March 13th, 2014
Before we left on our trip, things were different. I worked with technology every day. But I do remember a time before my laptop and I were fused together. I had computer(s), yes, but back then, I refused to own a laptop.
Because I knew myself. I owned and ran a busy a design / branding agency and I was a workaholic. I spend at least 60+ hours a week in front of my duel giga-something apples in the office loft, (which for many years also happened to where I resided).
For what reason could I possibly need a laptop too?
My fear was, I’d take the laptop into my bed and never get any separation from work, technology and being connected. I’d never have a break.
Yes. I know myself. WELL.
I was a self proclaimed work-aholic for oh so many years. Prior to our travels, it was worse. I am committed, I am passionate and I am focussed. And I knew one thing for sure: Back then, I WOULD INDEED HAVE TAKEN MY LAPTOP INTO BED WITH ME. Without a doubt.
I bought my first laptop for our trip and for the last five years, my laptop has been my lifeline. I use my laptop to earn a living, to stay connected with friends and family and even to provide entertainment watching movies and tv shows and listening to music.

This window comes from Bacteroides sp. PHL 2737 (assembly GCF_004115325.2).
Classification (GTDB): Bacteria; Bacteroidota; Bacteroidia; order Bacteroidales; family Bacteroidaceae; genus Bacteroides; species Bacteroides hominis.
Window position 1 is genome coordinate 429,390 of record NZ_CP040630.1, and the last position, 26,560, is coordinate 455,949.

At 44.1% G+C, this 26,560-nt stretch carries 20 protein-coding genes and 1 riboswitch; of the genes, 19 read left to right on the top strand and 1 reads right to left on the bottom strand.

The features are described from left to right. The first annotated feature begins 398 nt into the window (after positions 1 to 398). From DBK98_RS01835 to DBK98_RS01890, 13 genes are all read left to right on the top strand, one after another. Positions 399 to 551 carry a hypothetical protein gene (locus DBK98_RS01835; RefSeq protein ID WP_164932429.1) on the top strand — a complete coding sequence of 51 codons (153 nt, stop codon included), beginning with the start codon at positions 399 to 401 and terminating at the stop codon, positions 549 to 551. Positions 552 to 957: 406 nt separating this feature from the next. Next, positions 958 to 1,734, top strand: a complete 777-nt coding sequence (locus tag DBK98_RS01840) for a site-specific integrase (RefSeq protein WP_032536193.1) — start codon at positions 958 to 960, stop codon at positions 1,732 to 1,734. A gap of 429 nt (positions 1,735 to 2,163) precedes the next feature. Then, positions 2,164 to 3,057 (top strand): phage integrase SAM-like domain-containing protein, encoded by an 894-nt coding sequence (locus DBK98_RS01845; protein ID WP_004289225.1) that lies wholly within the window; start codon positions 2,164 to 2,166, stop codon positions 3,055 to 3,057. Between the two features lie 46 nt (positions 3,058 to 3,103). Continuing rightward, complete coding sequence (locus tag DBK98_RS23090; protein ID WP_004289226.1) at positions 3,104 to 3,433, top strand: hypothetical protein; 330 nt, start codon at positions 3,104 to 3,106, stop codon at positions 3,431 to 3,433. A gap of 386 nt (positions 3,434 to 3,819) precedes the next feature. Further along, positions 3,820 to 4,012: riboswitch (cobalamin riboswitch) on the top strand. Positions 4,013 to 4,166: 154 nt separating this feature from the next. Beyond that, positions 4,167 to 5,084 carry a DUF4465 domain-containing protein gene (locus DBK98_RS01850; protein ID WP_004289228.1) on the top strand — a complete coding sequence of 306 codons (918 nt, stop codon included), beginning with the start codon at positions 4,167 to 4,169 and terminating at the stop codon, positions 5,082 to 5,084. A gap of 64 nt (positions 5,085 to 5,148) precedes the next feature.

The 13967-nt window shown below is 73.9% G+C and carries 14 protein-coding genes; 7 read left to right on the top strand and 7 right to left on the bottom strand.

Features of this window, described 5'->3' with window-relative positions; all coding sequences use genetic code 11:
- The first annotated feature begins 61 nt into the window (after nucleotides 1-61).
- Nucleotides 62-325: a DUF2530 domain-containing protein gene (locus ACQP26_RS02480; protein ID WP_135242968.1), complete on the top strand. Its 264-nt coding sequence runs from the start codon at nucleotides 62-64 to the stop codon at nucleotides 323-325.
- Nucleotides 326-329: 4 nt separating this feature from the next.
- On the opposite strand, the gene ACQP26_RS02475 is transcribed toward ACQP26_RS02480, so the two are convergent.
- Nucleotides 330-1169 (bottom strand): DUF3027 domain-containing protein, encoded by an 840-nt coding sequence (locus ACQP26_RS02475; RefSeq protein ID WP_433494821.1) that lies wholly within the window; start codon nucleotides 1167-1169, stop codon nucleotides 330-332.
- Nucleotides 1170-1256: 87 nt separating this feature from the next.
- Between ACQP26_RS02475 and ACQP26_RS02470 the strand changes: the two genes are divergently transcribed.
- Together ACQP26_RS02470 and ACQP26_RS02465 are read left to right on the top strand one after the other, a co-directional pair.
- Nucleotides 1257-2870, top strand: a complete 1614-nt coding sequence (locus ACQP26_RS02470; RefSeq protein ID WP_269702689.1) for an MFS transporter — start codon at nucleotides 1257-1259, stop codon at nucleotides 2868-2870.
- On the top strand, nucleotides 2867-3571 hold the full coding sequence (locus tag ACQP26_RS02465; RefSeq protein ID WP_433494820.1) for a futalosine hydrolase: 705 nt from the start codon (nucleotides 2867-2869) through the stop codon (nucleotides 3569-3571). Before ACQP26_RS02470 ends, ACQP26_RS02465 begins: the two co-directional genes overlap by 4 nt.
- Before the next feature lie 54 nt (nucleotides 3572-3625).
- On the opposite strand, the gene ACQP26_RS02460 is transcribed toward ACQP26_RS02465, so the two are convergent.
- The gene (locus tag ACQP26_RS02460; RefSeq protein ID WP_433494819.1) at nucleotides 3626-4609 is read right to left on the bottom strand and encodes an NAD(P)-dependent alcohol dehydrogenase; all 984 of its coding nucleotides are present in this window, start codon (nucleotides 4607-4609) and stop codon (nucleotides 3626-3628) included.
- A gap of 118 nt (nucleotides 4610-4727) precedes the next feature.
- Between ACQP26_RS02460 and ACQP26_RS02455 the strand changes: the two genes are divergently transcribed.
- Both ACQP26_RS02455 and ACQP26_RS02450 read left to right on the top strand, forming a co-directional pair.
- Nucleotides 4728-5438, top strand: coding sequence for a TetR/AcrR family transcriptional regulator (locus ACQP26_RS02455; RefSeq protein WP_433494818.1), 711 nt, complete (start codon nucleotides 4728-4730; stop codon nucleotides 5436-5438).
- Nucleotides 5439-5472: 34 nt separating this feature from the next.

I couldn’t imagine traveling long-term without a laptop. I couldn’t work without one, support ourselves, or manage to stay connected. So, when Miro and I decided to travel to Ecuador for 10 days and we decided to both go without our personal laptop computers, it was a monumental decision for both of us. (I am not saying we didn’t use the internet cafes once a day to check in, but it was an intentional choice at that point, rather than wasting hours in front of our computers.)
Besides the obvious (not being in front of the computer all day and night) I noticed some miraculously wonderful side effects of being computer-free:
Sometimes you gotta give yourself a few computer-free days, whether you are traveling or not.
Lainie and her son Miro are living a location independent lifestyle, slow traveling around the globe and living in the present moment. Lainie writes about staying inspired, participating as a global citizen, volunteering, unschooling & natural learning. Lainie and Miro are both following their interests on the road, as the planet has been transformed into their classroom. Often you will hear Lainie say “we are blessed to be accidental world schoolers” and has become and an advocate for “life learning” at any age. Lainie & Miro have taken this philosophy to heart and are producing a series of family & teen oriented retreats in called Project World School.
March 13th, 2014
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